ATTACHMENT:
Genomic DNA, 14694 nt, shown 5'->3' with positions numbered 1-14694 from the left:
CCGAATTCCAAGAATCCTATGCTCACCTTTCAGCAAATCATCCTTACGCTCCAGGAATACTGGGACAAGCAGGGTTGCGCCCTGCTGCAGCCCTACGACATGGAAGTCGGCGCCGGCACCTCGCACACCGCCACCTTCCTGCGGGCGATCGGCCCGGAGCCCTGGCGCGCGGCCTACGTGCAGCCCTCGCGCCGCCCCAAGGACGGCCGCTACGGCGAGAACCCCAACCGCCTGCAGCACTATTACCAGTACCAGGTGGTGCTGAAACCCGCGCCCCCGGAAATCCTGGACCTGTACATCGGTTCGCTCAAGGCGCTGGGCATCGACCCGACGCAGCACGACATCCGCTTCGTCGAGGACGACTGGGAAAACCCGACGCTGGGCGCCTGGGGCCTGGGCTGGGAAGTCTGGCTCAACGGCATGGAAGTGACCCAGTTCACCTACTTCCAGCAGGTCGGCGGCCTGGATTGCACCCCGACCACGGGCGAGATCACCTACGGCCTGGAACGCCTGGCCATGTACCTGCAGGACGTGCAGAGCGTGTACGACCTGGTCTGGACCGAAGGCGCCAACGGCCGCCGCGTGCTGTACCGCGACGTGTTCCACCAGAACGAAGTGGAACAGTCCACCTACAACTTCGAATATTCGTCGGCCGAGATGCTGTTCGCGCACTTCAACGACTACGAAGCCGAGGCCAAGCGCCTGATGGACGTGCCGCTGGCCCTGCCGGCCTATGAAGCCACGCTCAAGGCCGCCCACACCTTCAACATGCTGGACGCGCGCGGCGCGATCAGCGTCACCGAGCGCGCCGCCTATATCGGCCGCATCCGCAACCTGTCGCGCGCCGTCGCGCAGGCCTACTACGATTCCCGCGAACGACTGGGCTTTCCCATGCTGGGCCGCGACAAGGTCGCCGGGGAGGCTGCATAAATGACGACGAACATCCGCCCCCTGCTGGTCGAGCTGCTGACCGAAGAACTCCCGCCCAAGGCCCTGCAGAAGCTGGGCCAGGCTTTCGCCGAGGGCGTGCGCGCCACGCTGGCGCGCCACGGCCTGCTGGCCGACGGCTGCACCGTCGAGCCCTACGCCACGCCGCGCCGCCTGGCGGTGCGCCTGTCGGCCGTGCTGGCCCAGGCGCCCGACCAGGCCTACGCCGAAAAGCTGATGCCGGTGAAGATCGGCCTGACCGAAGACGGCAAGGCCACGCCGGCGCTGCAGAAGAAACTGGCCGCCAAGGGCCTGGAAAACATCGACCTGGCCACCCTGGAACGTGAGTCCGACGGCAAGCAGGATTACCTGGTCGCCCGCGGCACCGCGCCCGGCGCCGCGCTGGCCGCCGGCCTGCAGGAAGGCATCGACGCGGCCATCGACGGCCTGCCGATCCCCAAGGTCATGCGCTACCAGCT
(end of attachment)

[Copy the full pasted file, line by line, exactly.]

Genomic DNA, 14694 nt, shown 5'->3' with positions numbered 1-14694 from the left:
CCGAATTCCAAGAATCCTATGCTCACCTTTCAGCAAATCATCCTTACGCTCCAGGAATACTGGGACAAGCAGGGTTGCGCCCTGCTGCAGCCCTACGACATGGAAGTCGGCGCCGGCACCTCGCACACCGCCACCTTCCTGCGGGCGATCGGCCCGGAGCCCTGGCGCGCGGCCTACGTGCAGCCCTCGCGCCGCCCCAAGGACGGCCGCTACGGCGAGAACCCCAACCGCCTGCAGCACTATTACCAGTACCAGGTGGTGCTGAAACCCGCGCCCCCGGAAATCCTGGACCTGTACATCGGTTCGCTCAAGGCGCTGGGCATCGACCCGACGCAGCACGACATCCGCTTCGTCGAGGACGACTGGGAAAACCCGACGCTGGGCGCCTGGGGCCTGGGCTGGGAAGTCTGGCTCAACGGCATGGAAGTGACCCAGTTCACCTACTTCCAGCAGGTCGGCGGCCTGGATTGCACCCCGACCACGGGCGAGATCACCTACGGCCTGGAACGCCTGGCCATGTACCTGCAGGACGTGCAGAGCGTGTACGACCTGGTCTGGACCGAAGGCGCCAACGGCCGCCGCGTGCTGTACCGCGACGTGTTCCACCAGAACGAAGTGGAACAGTCCACCTACAACTTCGAATATTCGTCGGCCGAGATGCTGTTCGCGCACTTCAACGACTACGAAGCCGAGGCCAAGCGCCTGATGGACGTGCCGCTGGCCCTGCCGGCCTATGAAGCCACGCTCAAGGCCGCCCACACCTTCAACATGCTGGACGCGCGCGGCGCGATCAGCGTCACCGAGCGCGCCGCCTATATCGGCCGCATCCGCAACCTGTCGCGCGCCGTCGCGCAGGCCTACTACGATTCCCGCGAACGACTGGGCTTTCCCATGCTGGGCCGCGACAAGGTCGCCGGGGAGGCTGCATAAATGACGACGAACATCCGCCCCCTGCTGGTCGAGCTGCTGACCGAAGAACTCCCGCCCAAGGCCCTGCAGAAGCTGGGCCAGGCTTTCGCCGAGGGCGTGCGCGCCACGCTGGCGCGCCACGGCCTGCTGGCCGACGGCTGCACCGTCGAGCCCTACGCCACGCCGCGCCGCCTGGCGGTGCGCCTGTCGGCCGTGCTGGCCCAGGCGCCCGACCAGGCCTACGCCGAAAAGCTGATGCCGGTGAAGATCGGCCTGACCGAAGACGGCAAGGCCACGCCGGCGCTGCAGAAGAAACTGGCCGCCAAGGGCCTGGAAAACATCGACCTGGCCACCCTGGAACGTGAGTCCGACGGCAAGCAGGATTACCTGGTCGCCCGCGGCACCGCGCCCGGCGCCGCGCTGGCCGCCGGCCTGCAGGAAGGCATCGACGCGGCCATCGACGGCCTGCCGATCCCCAAGGTCATGCGCTACCAGCT